You probably admire someone in your life for the love they have for Jesus. You hear it in their voice, see it in their smile and feel it in their love for you. You know this person has communed with God—personally, intimately, regularly. You assume they have a vibrant and consistent prayer life, even though you’ve never seen their private prayers. And you wish your relationship with God was more like theirs.
It’s obviously no surprise that Jesus’ disciples experienced such closeness with him. Luke writes, “Now Jesus was praying in a certain place, and when he finished, one of his disciples said to him, ‘Lord, teach us to pray’” (Luke 11:1). We can safely assume that Jesus prayed with his disciples, probably regularly. They had heard him pray. Yet this was different. “Teach us to pray,” really meant, “Tell us what happens when you are alone with God.” What Jesus says in the next few verses are the boldest, and most important, words to take with us into prayer.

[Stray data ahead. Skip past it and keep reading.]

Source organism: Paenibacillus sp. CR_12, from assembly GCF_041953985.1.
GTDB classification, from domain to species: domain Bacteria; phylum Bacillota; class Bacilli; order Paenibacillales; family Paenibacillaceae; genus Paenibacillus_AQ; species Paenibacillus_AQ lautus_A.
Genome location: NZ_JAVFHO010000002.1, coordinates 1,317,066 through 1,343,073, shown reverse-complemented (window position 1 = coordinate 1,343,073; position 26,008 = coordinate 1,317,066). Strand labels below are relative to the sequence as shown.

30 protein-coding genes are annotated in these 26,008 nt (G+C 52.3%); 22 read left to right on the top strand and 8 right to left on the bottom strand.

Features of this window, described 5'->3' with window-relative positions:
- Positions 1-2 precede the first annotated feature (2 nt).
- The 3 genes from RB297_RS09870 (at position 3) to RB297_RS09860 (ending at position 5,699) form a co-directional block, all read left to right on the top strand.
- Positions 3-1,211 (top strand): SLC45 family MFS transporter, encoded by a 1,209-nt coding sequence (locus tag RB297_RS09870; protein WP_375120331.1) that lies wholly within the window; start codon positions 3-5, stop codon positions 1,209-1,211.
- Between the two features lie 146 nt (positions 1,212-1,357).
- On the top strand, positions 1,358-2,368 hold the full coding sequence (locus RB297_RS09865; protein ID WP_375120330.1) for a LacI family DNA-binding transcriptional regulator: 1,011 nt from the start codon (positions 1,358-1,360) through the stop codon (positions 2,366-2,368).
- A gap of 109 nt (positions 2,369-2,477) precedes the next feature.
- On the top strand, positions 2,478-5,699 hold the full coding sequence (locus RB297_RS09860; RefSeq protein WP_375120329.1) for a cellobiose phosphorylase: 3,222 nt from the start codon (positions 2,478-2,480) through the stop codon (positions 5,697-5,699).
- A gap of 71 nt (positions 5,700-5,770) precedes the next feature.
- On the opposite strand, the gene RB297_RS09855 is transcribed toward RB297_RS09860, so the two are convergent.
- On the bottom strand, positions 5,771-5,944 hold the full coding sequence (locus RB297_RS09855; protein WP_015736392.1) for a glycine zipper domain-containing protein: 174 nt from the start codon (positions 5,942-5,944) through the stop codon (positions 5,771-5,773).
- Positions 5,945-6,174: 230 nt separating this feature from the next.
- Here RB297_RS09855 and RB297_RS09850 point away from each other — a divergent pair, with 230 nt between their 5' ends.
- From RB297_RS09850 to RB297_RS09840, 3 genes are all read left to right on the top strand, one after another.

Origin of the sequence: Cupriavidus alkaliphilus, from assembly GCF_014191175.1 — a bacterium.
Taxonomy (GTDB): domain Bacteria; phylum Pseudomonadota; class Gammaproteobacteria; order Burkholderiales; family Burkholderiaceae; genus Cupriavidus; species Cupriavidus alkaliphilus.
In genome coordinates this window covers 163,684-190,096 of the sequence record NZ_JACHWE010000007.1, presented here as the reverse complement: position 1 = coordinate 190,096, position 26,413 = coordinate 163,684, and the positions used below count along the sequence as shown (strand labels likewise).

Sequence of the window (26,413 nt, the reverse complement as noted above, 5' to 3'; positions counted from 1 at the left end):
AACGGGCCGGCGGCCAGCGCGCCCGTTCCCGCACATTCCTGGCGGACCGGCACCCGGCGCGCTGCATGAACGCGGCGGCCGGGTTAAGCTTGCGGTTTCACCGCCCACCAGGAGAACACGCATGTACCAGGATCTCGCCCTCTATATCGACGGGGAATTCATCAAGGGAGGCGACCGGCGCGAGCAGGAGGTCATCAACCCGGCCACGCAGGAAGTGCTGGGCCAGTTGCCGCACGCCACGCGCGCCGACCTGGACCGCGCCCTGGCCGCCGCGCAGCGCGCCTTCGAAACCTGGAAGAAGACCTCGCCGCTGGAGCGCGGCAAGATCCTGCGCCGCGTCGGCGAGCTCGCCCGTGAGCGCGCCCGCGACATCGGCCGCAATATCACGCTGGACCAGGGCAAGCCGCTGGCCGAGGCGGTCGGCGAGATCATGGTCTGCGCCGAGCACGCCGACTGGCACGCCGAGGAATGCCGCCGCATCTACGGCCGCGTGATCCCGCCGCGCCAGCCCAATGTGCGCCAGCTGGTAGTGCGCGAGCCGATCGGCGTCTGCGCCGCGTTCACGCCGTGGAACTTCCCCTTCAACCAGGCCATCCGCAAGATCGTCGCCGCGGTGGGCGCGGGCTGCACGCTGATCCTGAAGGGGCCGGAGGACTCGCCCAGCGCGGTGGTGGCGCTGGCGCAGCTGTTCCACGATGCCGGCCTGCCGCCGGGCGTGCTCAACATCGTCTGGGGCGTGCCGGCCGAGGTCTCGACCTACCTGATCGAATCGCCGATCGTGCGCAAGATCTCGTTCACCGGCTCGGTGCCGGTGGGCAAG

Pray then like this:
“Our Father in heaven,
hallowed be your name.
Your kingdom come,
your will be done,
on earth as it is in heaven.
Give us this day our daily bread,
and forgive us our debts,
as we also have forgiven our debtors.
And lead us not into temptation,
but deliver us from evil.” (Matthew 6:9–13)
You may have memorized a version of the Lord’s Prayer when you were younger. It’s simple enough for children to commit to memory. But we need to remember that Jesus gave this prayer to 12 grown men. This is not just a prayer for sixth-grade Sunday School, but for all of life. Jesus taught these men this simple, yet awe-inspiring prayer, and then sent them into the world to be persecuted and eventually killed for their faith. The Lord’s Prayer isn’t a childhood toy to be shelved and remembered with affection. It’s not for nostalgia. These are words to be rehearsed and held with conviction, through whatever we face or suffer in this life, until our final breath.
Are you looking for a place to start in prayer, for words strong enough for the heavy challenges and hardships before you in our broken world? Listen to Jesus pray, again.